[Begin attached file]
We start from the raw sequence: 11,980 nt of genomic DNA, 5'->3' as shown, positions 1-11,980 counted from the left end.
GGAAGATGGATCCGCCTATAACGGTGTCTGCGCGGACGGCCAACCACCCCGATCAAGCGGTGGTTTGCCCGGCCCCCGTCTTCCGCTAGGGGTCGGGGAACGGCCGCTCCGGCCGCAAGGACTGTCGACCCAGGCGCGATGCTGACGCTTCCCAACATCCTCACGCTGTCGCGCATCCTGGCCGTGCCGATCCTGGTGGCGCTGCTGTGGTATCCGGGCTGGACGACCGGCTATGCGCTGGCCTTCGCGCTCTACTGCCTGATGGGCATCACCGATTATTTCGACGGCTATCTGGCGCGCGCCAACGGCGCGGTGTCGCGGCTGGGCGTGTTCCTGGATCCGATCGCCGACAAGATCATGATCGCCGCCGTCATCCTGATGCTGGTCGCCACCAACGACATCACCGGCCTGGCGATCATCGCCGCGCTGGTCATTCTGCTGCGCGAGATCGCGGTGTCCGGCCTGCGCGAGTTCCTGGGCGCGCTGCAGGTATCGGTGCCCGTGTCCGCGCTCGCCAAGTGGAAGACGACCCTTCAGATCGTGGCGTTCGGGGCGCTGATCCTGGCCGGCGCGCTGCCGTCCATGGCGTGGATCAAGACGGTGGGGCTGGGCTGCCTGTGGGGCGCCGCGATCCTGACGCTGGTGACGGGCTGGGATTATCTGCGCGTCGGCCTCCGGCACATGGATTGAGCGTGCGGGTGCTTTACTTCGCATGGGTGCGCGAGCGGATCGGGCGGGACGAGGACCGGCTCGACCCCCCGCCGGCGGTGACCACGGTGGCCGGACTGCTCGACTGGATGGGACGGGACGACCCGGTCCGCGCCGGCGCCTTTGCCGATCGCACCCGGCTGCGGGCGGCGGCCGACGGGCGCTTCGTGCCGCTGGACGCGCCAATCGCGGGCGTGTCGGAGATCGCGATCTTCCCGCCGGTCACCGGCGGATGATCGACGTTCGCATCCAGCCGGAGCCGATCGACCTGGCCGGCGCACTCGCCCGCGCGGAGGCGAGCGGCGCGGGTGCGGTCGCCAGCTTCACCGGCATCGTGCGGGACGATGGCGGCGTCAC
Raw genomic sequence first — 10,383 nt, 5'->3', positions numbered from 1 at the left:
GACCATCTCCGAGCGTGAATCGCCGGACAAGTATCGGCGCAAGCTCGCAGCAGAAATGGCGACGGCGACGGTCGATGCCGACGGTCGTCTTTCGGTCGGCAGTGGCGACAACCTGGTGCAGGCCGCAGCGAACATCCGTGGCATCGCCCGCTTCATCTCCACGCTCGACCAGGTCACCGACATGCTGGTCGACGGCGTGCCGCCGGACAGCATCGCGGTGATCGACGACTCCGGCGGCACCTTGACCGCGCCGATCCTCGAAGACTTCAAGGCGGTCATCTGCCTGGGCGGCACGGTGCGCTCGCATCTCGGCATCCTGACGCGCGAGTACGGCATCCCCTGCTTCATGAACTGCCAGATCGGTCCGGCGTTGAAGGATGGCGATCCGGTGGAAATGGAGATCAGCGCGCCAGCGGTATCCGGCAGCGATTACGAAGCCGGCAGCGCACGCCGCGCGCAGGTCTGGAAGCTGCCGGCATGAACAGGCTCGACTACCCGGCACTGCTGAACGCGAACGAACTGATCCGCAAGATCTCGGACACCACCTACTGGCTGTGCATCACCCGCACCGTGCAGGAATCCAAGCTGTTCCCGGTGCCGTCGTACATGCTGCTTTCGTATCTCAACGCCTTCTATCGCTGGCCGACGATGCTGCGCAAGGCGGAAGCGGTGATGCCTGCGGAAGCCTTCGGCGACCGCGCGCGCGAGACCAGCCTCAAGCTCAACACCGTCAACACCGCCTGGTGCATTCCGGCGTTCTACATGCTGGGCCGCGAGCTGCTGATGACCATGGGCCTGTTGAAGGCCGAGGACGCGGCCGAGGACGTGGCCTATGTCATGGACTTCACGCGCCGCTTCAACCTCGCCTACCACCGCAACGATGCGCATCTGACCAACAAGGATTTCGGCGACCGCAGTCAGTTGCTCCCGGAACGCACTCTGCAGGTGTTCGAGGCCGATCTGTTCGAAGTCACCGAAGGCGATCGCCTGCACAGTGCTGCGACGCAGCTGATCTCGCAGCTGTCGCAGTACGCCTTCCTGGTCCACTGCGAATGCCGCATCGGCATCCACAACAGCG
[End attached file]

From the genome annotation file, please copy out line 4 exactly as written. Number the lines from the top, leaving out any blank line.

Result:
GACCATCTCCGAGCGTGAATCGCCGGACAAGTATCGGCGCAAGCTCGCAGCAGAAATGGCGACGGCGACGGTCGATGCCGACGGTCGTCTTTCGGTCGGCAGTGGCGACAACCTGGTGCAGGCCGCAGCGAACATCCGTGGCATCGCCCGCTTCATCTCCACGCTCGACCAGGTCACCGACATGCTGGTCGACGGCGTGCCGCCGGACAGCATCGCGGTGATCGACGACTCCGGCGGCACCTTGACCGCGCCGATCCTCGAAGACTTCAAGGCGGTCATCTGCCTGGGCGGCACGGTGCGCTCGCATCTCGGCATCCTGACGCGCGAGTACGGCATCCCCTGCTTCATGAACTGCCAGATCGGTCCGGCGTTGAAGGATGGCGATCCGGTGGAAATGGAGATCAGCGCGCCAGCGGTATCCGGCAGCGATTACGAAGCCGGCAGCGCACGCCGCGCGCAGGTCTGGAAGCTGCCGGCATGAACAGGCTCGACTACCCGGCACTGCTGAACGCGAACGAACTGATCCGCAAGATCTCGGACACCACCTACTGGCTGTGCATCACCCGCACCGTGCAGGAATCCAAGCTGTTCCCGGTGCCGTCGTACATGCTGCTTTCGTATCTCAACGCCTTCTATCGCTGGCCGACGATGCTGCGCAAGGCGGAAGCGGTGATGCCTGCGGAAGCCTTCGGCGACCGCGCGCGCGAGACCAGCCTCAAGCTCAACACCGTCAACACCGCCTGGTGCATTCCGGCGTTCTACATGCTGGGCCGCGAGCTGCTGATGACCATGGGCCTGTTGAAGGCCGAGGACGCGGCCGAGGACGTGGCCTATGTCATGGACTTCACGCGCCGCTTCAACCTCGCCTACCACCGCAACGATGCGCATCTGACCAACAAGGATTTCGGCGACCGCAGTCAGTTGCTCCCGGAACGCACTCTGCAGGTGTTCGAGGCCGATCTGTTCGAAGTCACCGAAGGCGATCGCCTGCACAGTGCTGCGACGCAGCTGATCTCGCAGCTGTCGCAGTACGCCTTCCTGGTCCACTGCGAATGCCGCATCGGCATCCACAACAGCG